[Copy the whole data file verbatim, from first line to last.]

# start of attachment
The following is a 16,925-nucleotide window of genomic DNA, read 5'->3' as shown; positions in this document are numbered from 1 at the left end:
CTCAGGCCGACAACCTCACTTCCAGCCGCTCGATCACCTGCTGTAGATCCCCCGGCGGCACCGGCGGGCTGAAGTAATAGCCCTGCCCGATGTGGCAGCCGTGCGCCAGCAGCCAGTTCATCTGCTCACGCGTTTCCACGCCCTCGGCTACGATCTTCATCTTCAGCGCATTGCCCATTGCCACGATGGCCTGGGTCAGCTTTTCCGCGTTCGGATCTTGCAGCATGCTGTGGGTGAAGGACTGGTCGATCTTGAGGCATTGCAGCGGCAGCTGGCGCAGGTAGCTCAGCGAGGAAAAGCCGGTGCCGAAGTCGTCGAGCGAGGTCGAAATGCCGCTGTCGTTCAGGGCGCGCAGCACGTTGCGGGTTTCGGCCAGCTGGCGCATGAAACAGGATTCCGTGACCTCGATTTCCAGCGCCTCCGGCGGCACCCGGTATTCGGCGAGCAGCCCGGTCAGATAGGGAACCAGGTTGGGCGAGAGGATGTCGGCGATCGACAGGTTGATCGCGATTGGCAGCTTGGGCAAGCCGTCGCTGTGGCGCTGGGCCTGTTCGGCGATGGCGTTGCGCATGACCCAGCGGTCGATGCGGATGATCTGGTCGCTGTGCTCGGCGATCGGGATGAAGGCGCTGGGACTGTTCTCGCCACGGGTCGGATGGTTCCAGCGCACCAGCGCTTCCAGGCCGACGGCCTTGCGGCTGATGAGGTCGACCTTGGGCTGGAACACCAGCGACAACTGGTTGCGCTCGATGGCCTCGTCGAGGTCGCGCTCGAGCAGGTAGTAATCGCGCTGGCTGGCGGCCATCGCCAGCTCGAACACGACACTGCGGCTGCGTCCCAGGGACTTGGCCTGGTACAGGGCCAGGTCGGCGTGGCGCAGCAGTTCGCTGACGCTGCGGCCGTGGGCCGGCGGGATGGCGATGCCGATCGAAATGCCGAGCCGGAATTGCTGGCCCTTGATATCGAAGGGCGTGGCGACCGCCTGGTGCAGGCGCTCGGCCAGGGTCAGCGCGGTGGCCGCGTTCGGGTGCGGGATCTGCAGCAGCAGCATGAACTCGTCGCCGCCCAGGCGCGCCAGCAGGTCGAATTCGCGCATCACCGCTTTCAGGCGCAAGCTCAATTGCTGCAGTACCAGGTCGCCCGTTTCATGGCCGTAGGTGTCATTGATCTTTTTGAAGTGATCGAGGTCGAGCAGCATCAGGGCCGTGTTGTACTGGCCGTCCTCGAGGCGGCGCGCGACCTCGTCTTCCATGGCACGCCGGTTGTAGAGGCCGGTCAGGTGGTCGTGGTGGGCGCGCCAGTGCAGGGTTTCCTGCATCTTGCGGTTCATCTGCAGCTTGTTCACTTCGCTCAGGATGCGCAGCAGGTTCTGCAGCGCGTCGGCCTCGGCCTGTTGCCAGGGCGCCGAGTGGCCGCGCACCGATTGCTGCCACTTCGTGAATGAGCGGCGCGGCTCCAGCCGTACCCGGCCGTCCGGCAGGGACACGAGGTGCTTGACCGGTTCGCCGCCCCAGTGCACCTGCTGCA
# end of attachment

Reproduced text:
The following is a 16,925-nucleotide window of genomic DNA, read 5'->3' as shown; positions in this document are numbered from 1 at the left end:
CTCAGGCCGACAACCTCACTTCCAGCCGCTCGATCACCTGCTGTAGATCCCCCGGCGGCACCGGCGGGCTGAAGTAATAGCCCTGCCCGATGTGGCAGCCGTGCGCCAGCAGCCAGTTCATCTGCTCACGCGTTTCCACGCCCTCGGCTACGATCTTCATCTTCAGCGCATTGCCCATTGCCACGATGGCCTGGGTCAGCTTTTCCGCGTTCGGATCTTGCAGCATGCTGTGGGTGAAGGACTGGTCGATCTTGAGGCATTGCAGCGGCAGCTGGCGCAGGTAGCTCAGCGAGGAAAAGCCGGTGCCGAAGTCGTCGAGCGAGGTCGAAATGCCGCTGTCGTTCAGGGCGCGCAGCACGTTGCGGGTTTCGGCCAGCTGGCGCATGAAACAGGATTCCGTGACCTCGATTTCCAGCGCCTCCGGCGGCACCCGGTATTCGGCGAGCAGCCCGGTCAGATAGGGAACCAGGTTGGGCGAGAGGATGTCGGCGATCGACAGGTTGATCGCGATTGGCAGCTTGGGCAAGCCGTCGCTGTGGCGCTGGGCCTGTTCGGCGATGGCGTTGCGCATGACCCAGCGGTCGATGCGGATGATCTGGTCGCTGTGCTCGGCGATCGGGATGAAGGCGCTGGGACTGTTCTCGCCACGGGTCGGATGGTTCCAGCGCACCAGCGCTTCCAGGCCGACGGCCTTGCGGCTGATGAGGTCGACCTTGGGCTGGAACACCAGCGACAACTGGTTGCGCTCGATGGCCTCGTCGAGGTCGCGCTCGAGCAGGTAGTAATCGCGCTGGCTGGCGGCCATCGCCAGCTCGAACACGACACTGCGGCTGCGTCCCAGGGACTTGGCCTGGTACAGGGCCAGGTCGGCGTGGCGCAGCAGTTCGCTGACGCTGCGGCCGTGGGCCGGCGGGATGGCGATGCCGATCGAAATGCCGAGCCGGAATTGCTGGCCCTTGATATCGAAGGGCGTGGCGACCGCCTGGTGCAGGCGCTCGGCCAGGGTCAGCGCGGTGGCCGCGTTCGGGTGCGGGATCTGCAGCAGCAGCATGAACTCGTCGCCGCCCAGGCGCGCCAGCAGGTCGAATTCGCGCATCACCGCTTTCAGGCGCAAGCTCAATTGCTGCAGTACCAGGTCGCCCGTTTCATGGCCGTAGGTGTCATTGATCTTTTTGAAGTGATCGAGGTCGAGCAGCATCAGGGCCGTGTTGTACTGGCCGTCCTCGAGGCGGCGCGCGACCTCGTCTTCCATGGCACGCCGGTTGTAGAGGCCGGTCAGGTGGTCGTGGTGGGCGCGCCAGTGCAGGGTTTCCTGCATCTTGCGGTTCATCTGCAGCTTGTTCACTTCGCTCAGGATGCGCAGCAGGTTCTGCAGCGCGTCGGCCTCGGCCTGTTGCCAGGGCGCCGAGTGGCCGCGCACCGATTGCTGCCACTTCGTGAATGAGCGGCGCGGCTCCAGCCGTACCCGGCCGTCCGGCAGGGACACGAGGTGCTTGACCGGTTCGCCGCCCCAGTGCACCTGCTGCA